There was great disappointment when we got off the Ghan in Adelaide. The souvenir shop had sold out of Ghan stubby holders and tea towels showing the trains route. Allthego looked around the shop two or three times for stuff but there wasn’t even a postcard! Lucky he got a Ghan postcard in Darwin. You could get jig saw puzzles, key rings, soft rubber train models, history of the Ghan books etc etc but no stubby holders or tea towels were to be had, maybe we can get them online later. So shaking our heads it was off to Adelaide city in a taxi and our hotel just off North Terrace, not far from the Torrens River. This has subsequently proved to be a great location, close to buses and trams to all parts. Now, I will not make comparisons to a certain establishment in Darwin except to say that in Adelaide we are at 40% of Darwin’s cost and it also includes breakfast! No more comparisons.

Along the Torrens
The old footbridge
From the old footbridge

We had decided to ‘do’ Adelaide by avoiding dusty museums, over indulgent art galleries and old buildings by going to the natural environment. Looking around the town to appreciate it’s natural beauty, albeit some what manufactured since colonial times. The Torrens river flows through the city centre, ‘flow’ is a loose expression. In the centre of town it is a bit more like a lake, two weirs are at either end controlling water flow to keep the lake full year round. Various craft float around on the lake, it is a pretty setting with the City skyline as a backdrop and the Adelaide Oval dominating the other side of the river. Road and footbridges crisscross the river thereby providing walking and biking loops of varying lengths along the river. River Red Gums, gardens and grassed areas adorn each bank. We did strolls around the river bank taking in the river action and views. After European settlement the river banks were heavily eroded as the land was cleared and the area apparently became quite degraded. Prior to colonization the river was ephemeral, flowing strongly in the wet and then falling away to a series of billabongs in the dry times. During the late 1800s and into the 20th century various beautification schemes enhanced the environment.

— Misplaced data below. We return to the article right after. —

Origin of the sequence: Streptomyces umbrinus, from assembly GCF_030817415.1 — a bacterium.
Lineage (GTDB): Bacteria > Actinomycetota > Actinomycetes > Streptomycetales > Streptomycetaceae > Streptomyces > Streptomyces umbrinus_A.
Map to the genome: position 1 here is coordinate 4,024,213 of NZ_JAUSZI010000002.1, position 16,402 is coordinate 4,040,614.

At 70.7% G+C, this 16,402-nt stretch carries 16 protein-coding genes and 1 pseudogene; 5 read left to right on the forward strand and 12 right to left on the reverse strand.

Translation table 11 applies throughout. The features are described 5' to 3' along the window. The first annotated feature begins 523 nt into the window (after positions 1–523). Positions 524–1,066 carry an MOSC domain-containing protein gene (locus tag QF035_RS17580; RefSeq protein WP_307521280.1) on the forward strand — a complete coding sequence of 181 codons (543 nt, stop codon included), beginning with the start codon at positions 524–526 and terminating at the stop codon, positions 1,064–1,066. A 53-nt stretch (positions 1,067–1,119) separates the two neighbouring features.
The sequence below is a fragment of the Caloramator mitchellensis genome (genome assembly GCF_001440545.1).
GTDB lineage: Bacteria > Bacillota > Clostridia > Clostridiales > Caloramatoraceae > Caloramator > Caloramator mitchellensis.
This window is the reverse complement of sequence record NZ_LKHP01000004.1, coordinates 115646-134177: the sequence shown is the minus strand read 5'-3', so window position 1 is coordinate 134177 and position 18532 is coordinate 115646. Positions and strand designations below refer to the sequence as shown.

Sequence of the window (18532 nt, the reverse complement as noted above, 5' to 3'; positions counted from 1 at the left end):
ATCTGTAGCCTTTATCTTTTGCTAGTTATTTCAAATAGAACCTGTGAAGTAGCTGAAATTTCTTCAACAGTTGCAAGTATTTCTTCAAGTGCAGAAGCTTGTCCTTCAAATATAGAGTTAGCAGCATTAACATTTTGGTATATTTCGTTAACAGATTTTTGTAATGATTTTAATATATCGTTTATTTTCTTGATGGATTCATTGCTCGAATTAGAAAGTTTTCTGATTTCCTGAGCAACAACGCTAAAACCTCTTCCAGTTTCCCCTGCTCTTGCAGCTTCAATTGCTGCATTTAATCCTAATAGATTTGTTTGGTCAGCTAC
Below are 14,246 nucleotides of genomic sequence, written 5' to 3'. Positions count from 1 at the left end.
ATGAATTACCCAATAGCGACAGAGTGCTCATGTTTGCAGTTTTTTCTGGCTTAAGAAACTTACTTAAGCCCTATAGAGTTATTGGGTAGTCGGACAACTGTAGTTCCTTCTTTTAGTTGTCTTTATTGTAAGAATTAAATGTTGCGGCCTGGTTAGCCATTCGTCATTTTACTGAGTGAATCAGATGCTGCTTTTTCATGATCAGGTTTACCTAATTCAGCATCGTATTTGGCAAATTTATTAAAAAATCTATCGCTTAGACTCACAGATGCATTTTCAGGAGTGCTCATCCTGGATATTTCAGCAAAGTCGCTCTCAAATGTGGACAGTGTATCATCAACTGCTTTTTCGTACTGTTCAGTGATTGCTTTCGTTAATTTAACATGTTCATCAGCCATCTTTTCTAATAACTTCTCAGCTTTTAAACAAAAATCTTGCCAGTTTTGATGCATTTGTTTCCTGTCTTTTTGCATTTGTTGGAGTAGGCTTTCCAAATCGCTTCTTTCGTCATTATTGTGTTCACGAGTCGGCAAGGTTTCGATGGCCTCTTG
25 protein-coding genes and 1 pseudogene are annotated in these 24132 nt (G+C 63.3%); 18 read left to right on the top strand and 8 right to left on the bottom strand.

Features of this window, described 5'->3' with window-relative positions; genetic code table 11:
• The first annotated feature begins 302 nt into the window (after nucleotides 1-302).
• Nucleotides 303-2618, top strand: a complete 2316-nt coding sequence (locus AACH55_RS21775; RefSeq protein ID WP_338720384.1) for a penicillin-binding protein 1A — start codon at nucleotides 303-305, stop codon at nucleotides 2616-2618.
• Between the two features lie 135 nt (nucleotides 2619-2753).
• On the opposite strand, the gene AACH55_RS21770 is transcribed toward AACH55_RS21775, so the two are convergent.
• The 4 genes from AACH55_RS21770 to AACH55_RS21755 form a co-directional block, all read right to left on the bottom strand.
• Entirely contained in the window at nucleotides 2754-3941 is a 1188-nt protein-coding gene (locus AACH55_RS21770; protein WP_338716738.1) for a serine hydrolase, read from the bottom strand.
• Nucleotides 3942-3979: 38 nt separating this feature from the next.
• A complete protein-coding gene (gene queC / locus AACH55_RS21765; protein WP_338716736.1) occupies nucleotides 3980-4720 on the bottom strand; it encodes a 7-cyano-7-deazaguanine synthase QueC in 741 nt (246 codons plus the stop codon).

Botanic Gardens
Adelaide Convention Centre
St Peters Cathedral in the early morning

We escaped one day up to Hahndorf in the Adelaide Hills for a look around the old German heritage town. A very well maintained main street provided an insight into early settler life in the district. A highlight here was lunch. We thought we would have some schnitzels for lunch in one of the local hotels. Well they were enormous, the same hotel also promoted its metre long hot dog with German dressings. We avoided this. In these sort of towns you also find some curiosities. On the outside wall of the information centre was a photo reproduction of what was a 1920s scene, but the people were wearing masks. Allthego immediately thought that it was the time of the Spanish flu epidemic. But no, it was an artist having a bit of COVID ‘fun’. Very real though!

Hahndorf street scape
Covid masks in the 1920s?
Those schnitzels

There was also a little trip down memory lane when we caught up with Ewin and Karen Davis for dinner one night. They are old friends from our Sydney days. We had last seen them when they came to Brisbane for EXPO 88, thirty three years ago! So there was much reminiscing about old times and others, as well as what was happening in our lives today.

Ewin and Karen Davis with Leanne

I think one of the must dos in Adelaide is going to the Central Markets and having a look around the food halls. These are not unlike what we have seen and so like in Europe, particularly France. Great displays of produce, meats, cheeses, spices, bakery and pastry items and the list can go on. We had lunch here at an Algerian food bar. Allthego had a slow cooked lamb tagine, with prunes and nuts. Really good. Homealone had a slow cooked lamb and brown rice dish, also good. There were also big pans of paella simmering away enticing the taste buds of passers by. Great morning wandering around. We bought a few bits and pieces from the stalls and put together a ploughman’s dinner for that night instead of eating out.

Some meat specialities
The bread shop
Lamb tagine

We moved from our first hotel over the river to the Oval Hotel for our last two nights in Adelaide. The Oval Hotel is built into the side of the Adelaide Oval stands. It has not long opened and is a bit of a step up from the Darwin establishment in all respects (still less expensive though) and is very comfortable. The restaurant overlooks the playing surface of the Oval.

A great ground view from up there.
I made it!
A long way down!
One of the high spots!

A good reason for staying there was so that Allthego was on the spot to do the ROOFCLIMB at the Oval, Port Adelaide was playing Freemantle in an AFL game. This basically involved climbing up some ladders and crossing over the top of the stands. At the highest point we were fifty metres above ground. There were thirteen of us on the climb. There are seats up the top were you sit and watch the game. Our tour saw the first quarter of the game from this vantage point before having to head back. Great spectacle from up there, Allthego was positioned such that he looked down into the goal square right on top of the posts. A little edgy at times up there, Allthego almost Allthegone! No, he lives to climb another day. The Auckland Bridge climb beckons!

And after all that folks, it is time to return to Brisbane.

About allthegobro

I am a retired accountant who does a bit of consulting work from time to time. Leanne and I enjoy travelling around seeing the world and we are now going to have some fun recording our experiences in this blog

Posted on June 1, 2021, in The Ghan journey. Bookmark the permalink. Leave a comment.

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